As is true of many Sundays, coffee was first on the list. Our rendezvous was at a Starbucks in Newcastle Washington, where we would get our maps of the day’s tour. And though this was a Northwest Citroen Club meet, the parking lot soon filled up with Ferraris, MGs of all sorts, Porsches, and - most interesting to some - a Lada.
Following the Driver’s meeting, 26 cars left from the parking lot, eager to tour the area’s beautiful twisty roads. I accompanied the tour’s organizer, Paul, in his Panhard. Paul comes from a long line of Panhards, his father and grandfather collectively own eight. You’d be forgiven for drawing a blank on Panhard cars, but the bar they invented should ring a bell. Citroen dealers sold them in the US, albeit briefly.
Paul tells me that this 1960 PL17 has the 850cc 2 cylinder motor, so I figure we’ll be bringing up the rear. I’m completely wrong: three of us in the car don’t seem to phase it - the boxer motor growls with limitless ambition.
We quickly make our way through a nightmare of a suburban subdivision to the promised land of twisty roads. Paul doesn’t treat the car with kid gloves; immediately we’re zipping through the corners. There’s no tire squeal, TONS of body lean though. There are no seat belts in the rear - so I hold on. Paul is having a blast, so am I.
It’s clear that this car isn’t in concours condition, I ask Paul what his future plans are for the car: is he going to restore it? Certainly not, he replies, “Patina is nice.”
The tour pulls in for a break at Lake Wilderness Park in Maple Valley. It’s a perfect setting for photos of the Panhard.
Talking with the owner of the Lada, he tells me a collector in Germany posted pictures online which inspired the wishful email; ‘You want to sell the red one?’ A few thousand dollars and few weeks later, the Lada was on US soil. There’s a lot of Peugeot 505, Volvo 144, and other 80’s boxiness in it’s design, which is entirely Fiat 124. The Lada we’re looking at is a Riva, with a 1300cc motor.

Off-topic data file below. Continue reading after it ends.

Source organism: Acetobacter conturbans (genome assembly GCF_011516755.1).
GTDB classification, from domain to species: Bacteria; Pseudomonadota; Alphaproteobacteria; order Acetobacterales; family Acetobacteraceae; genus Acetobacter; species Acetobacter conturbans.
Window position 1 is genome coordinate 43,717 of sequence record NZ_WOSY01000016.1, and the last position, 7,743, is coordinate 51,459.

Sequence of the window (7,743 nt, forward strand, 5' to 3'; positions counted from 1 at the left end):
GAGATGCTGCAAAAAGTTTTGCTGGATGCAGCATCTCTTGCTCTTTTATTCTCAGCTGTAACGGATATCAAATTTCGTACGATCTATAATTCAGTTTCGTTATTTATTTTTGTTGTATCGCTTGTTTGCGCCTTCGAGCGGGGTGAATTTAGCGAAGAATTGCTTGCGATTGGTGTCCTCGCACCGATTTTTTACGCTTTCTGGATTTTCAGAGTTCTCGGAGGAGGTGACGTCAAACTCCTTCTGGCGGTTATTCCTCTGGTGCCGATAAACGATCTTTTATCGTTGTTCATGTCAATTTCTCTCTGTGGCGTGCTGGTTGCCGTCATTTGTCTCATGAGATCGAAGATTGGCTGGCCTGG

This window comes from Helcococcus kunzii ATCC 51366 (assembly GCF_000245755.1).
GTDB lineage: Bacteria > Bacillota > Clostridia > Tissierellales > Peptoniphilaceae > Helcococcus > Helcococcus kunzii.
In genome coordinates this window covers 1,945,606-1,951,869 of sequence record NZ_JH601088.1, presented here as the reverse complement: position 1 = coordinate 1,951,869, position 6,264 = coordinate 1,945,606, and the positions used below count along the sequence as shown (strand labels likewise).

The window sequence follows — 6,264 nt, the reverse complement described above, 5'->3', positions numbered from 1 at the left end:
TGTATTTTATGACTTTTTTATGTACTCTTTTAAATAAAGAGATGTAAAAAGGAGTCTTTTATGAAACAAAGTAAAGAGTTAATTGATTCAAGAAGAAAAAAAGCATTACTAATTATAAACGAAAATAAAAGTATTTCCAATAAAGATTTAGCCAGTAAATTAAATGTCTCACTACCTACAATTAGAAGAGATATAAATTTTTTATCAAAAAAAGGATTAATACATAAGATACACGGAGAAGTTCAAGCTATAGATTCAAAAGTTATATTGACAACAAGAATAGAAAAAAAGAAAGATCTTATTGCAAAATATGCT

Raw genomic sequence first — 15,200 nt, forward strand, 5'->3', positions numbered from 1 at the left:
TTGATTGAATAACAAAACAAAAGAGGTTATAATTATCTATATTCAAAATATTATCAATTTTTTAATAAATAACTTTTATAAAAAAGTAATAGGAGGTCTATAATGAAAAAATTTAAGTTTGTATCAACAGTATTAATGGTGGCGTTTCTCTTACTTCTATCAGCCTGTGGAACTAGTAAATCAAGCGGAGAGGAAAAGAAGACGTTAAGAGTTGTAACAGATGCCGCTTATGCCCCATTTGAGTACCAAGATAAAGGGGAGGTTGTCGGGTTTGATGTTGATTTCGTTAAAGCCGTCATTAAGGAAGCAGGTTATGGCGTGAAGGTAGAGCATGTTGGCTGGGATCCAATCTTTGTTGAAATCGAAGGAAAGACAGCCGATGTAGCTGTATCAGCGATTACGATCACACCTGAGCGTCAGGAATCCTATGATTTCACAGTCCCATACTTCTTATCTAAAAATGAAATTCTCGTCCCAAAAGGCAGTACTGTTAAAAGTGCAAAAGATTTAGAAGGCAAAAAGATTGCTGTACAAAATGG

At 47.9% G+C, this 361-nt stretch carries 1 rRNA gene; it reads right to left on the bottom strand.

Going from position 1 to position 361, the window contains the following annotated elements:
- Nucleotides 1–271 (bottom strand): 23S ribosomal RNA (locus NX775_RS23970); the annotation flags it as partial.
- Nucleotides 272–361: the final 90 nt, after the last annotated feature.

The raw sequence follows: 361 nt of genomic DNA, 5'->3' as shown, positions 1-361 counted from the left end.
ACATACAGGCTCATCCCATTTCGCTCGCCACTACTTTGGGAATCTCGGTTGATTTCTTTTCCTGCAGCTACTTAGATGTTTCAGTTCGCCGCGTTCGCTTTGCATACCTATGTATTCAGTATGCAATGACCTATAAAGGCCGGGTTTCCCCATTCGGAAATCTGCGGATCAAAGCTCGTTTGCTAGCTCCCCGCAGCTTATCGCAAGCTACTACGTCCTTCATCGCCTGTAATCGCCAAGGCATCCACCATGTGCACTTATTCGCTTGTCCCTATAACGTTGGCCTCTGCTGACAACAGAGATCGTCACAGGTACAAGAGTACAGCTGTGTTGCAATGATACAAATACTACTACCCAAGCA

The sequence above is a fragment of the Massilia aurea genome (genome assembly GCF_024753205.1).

The peaceful park makes a great backdrop for all the cars there.
The owner of a 1967 Ferrari 330 GT 2+2 invites me to join him on the next leg of our trip. It’s classy and far more masculine than the Dino parked next to us. It’s just a little more Clint Eastwood. I take a few photos, and notice I’m sweating a bit. Nerves? No - it’s the heat, pouring through the firewall. But it’s a “good heat,” as it comes from this elegant ship’s V12. Kerry, the owner, bought the car in boxes in 1980 for a pretty good price from a co-worker who got frustrated with the restoration he undertook.
Kerry took auto body classes at a community college, got the body prepped for paint, had the engine sorted and then reassembled the car. The investment of time and money paid off - these cars now go for six figures.
But Kerry’s not about the money, he’s about the car. He demonstrates a few times just how much torque this car has. Does it pull like a freight train? Maybe, I’ve never been in a freight train. It’s a low speed torque that I’ve only experienced in electric cars, and it’s absolutely magical, pulling us up sizable hills from 20mph or so, in fourth gear.
It’s hard not to love this car: it has the sound of power and speed that only exists in childhood imagination. I spent a bit of time considering selling my house, and everything I own, just to own a machine like this.
The tour makes a right, rejoins the world of suburban weekend traffic. Daydreams evaporate as I look from the back end of a Citroen DS-21 wagon over to the coarse, blunt plastic back end of a Chevy Colorado. It’s a bit saddening - why can’t new cars be more whimsical, delicate, and elegant? As everyone parks and heads in to have lunch at our final tour stop, a quick glance around the parking lot reveals that it’s an argument no one in this group would dispute.
it’s for sale:
You just wish it was for sale still, don’t you?